When Will Web-to-Print Cross the Chasm

Written by Howard Fenton, Senior Technology Consultant at NAPL
Geoffrey Moore’s book “Crossing the Chasm” talked about technology adoption cycles and referred to the gap between the early adopters and the early majority as “the chasm.” Crossing the chasm represented a momentum, which resulted in the beginning of mass-market adoption. In other words, when a technology got hot.
When we look at web-to-print software today, we still have not seen the momentum build to mass-market adoption but there are some predictions that it will occur soon. According to the latest InfoTrends research, the share of web-purchased commercial print volume will double from 15% in 2009 to 30% in 2014. When compared to data from a decade ago (2000), the percentage has grown over 5x, where only less than 3% of print volumes were e-enabled.
But let’s look closely at this, because sometimes there are hurdles that slow the adoption of new technology. They include: cost of entry, ease of use, integration into existing systems, ROI and perceived value. In my experience, there is about 30% adoption of web-to-print in the companies I visit and only about 50% have it working well and are successful in making it a profitable part of their business.
Two Issues Slowing the Success of Web-to-Print
The two most common reasons are poor system integration and a lack of awareness. In some companies the web-to-print solution is not marketed or promoted. It reminds me of the saying from the movie Field of Dreams “If you build it, they will come.”
The company created the site but did not spend much time on a go-to-market strategy. If that just caused a cold chill to go down your back, take a deep breath. The expression “go-to-market strategy” does not necessarily have to mean a process that takes a long time or costs a lot, it simply means it needs to be thought out and done properly. In addition, some sales people or CSRs consider it a threat and don’t encourage customers to use it.
The integration issues have to do with web-to-print solutions not talking to other systems such as MIS and prepress PDF workflow systems. Older MIS or prepress PDF packages may not communicate with the web-to-print system. This may mean that you need to update the MIS or PDF workflow software or buy a web-to-print solution that includes those outdated modules.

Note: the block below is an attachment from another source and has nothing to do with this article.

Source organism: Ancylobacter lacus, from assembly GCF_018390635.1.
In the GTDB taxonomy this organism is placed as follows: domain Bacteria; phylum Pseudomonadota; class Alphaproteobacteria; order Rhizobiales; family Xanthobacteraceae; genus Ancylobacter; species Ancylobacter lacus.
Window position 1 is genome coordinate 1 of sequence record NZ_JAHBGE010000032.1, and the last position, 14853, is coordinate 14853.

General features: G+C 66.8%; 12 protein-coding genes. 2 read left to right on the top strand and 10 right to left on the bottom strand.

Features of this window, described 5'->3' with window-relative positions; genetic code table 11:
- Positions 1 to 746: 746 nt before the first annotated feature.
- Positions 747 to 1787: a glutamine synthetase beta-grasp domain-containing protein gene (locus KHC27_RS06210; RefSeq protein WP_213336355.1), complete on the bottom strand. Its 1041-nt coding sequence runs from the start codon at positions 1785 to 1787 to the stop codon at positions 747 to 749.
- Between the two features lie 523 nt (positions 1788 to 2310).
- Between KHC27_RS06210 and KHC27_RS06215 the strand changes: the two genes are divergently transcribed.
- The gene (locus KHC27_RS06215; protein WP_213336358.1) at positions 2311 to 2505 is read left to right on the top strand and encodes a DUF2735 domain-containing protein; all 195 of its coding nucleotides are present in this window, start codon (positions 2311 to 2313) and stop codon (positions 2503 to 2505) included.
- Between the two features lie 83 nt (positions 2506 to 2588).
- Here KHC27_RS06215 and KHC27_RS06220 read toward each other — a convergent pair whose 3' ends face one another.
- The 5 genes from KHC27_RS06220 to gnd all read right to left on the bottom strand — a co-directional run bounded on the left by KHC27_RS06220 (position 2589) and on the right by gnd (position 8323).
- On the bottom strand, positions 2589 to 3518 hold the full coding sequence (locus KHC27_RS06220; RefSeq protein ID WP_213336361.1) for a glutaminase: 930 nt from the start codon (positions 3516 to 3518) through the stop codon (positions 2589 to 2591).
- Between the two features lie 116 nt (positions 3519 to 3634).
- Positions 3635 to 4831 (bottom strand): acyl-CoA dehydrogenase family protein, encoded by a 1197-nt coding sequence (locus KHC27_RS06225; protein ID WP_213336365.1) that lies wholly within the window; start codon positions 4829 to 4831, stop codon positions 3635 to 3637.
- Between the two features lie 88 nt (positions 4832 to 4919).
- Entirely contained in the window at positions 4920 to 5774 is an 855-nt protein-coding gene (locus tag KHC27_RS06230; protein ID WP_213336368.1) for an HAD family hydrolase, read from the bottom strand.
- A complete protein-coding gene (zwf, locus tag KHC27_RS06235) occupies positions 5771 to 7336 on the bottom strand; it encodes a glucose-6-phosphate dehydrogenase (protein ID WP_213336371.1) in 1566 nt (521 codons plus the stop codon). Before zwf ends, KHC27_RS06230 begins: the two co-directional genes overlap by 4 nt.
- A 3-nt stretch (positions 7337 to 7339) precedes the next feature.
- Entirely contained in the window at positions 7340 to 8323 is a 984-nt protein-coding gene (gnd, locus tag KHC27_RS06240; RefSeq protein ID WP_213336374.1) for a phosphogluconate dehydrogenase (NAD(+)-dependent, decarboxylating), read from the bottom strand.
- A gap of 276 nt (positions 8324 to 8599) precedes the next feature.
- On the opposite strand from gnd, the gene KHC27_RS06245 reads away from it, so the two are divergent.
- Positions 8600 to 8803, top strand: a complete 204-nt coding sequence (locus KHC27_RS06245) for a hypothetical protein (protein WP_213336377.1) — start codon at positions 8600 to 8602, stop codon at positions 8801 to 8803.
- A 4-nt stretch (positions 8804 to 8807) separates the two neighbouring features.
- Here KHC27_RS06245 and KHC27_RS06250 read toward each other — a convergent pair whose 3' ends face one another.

Critical Success factors
For web-to-print to get hot or result in mass-market adoption requires overcoming the four issues that exist today. Obviously, first you have to get it working. If it’s sitting in a box or installed and not in use then you have to get it up and running. Second, if you are introducing it, you should start with some beta testing on a limited number of customers. Third, once you work out the bugs you need to create a go-to-market strategy and get staff buy-in. And forth, if you have system integration issues that will require investments to overcome you should prioritize those requests and tackle the most important first.
Where are you in the adoption of web-to-print? Are you stuck because of poor implementation, staff issues or a lack of promotion?
Howard Fenton is a Senior Technology Consultant at NAPL. Howie advises commercial printers, in-plants, and manufacturers on workflow management, operations, digital services, and customer research. He is a paid contributor to this blog.

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  1. Rich S August 11, 2011 -

    This is a great review of Geoffrey Moore’s book. While the focus of his writing is for the technology field, his ideas can be applied more broadly. I can’t wait for his new book Escape Velocity to come out!

  2. Mike King August 15, 2011 -

    The “Field of Dreams” reference is spot on. Most also don’t know that if they’re going to be doing business on the web, their go-to-market strategy must include marketing on the web.

    Mike King

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